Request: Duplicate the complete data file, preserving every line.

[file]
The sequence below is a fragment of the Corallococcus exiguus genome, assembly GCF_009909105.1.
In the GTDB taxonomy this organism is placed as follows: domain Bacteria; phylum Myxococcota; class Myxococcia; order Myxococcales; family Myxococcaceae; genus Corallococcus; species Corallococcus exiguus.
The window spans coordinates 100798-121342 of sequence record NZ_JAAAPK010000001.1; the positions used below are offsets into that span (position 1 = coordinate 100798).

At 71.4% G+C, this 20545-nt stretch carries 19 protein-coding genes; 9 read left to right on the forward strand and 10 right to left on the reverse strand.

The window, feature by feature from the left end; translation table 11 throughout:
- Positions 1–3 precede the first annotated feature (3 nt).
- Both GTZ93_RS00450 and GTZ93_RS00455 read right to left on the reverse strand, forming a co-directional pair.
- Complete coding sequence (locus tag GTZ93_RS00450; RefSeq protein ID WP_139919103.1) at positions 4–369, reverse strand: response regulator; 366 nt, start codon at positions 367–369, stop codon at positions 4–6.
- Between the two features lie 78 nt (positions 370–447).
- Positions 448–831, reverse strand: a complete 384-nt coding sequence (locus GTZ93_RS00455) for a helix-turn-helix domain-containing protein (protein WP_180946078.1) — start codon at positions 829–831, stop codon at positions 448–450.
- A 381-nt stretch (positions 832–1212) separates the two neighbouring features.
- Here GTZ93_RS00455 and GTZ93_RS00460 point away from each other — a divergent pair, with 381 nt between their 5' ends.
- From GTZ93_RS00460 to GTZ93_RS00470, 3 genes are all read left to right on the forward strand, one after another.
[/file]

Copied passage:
The sequence below is a fragment of the Corallococcus exiguus genome, assembly GCF_009909105.1.
In the GTDB taxonomy this organism is placed as follows: domain Bacteria; phylum Myxococcota; class Myxococcia; order Myxococcales; family Myxococcaceae; genus Corallococcus; species Corallococcus exiguus.
The window spans coordinates 100798-121342 of sequence record NZ_JAAAPK010000001.1; the positions used below are offsets into that span (position 1 = coordinate 100798).

At 71.4% G+C, this 20545-nt stretch carries 19 protein-coding genes; 9 read left to right on the forward strand and 10 right to left on the reverse strand.

The window, feature by feature from the left end; translation table 11 throughout:
- Positions 1–3 precede the first annotated feature (3 nt).
- Both GTZ93_RS00450 and GTZ93_RS00455 read right to left on the reverse strand, forming a co-directional pair.
- Complete coding sequence (locus tag GTZ93_RS00450; RefSeq protein ID WP_139919103.1) at positions 4–369, reverse strand: response regulator; 366 nt, start codon at positions 367–369, stop codon at positions 4–6.
- Between the two features lie 78 nt (positions 370–447).
- Positions 448–831, reverse strand: a complete 384-nt coding sequence (locus GTZ93_RS00455) for a helix-turn-helix domain-containing protein (protein WP_180946078.1) — start codon at positions 829–831, stop codon at positions 448–450.
- A 381-nt stretch (positions 832–1212) separates the two neighbouring features.
- Here GTZ93_RS00455 and GTZ93_RS00460 point away from each other — a divergent pair, with 381 nt between their 5' ends.
- From GTZ93_RS00460 to GTZ93_RS00470, 3 genes are all read left to right on the forward strand, one after another.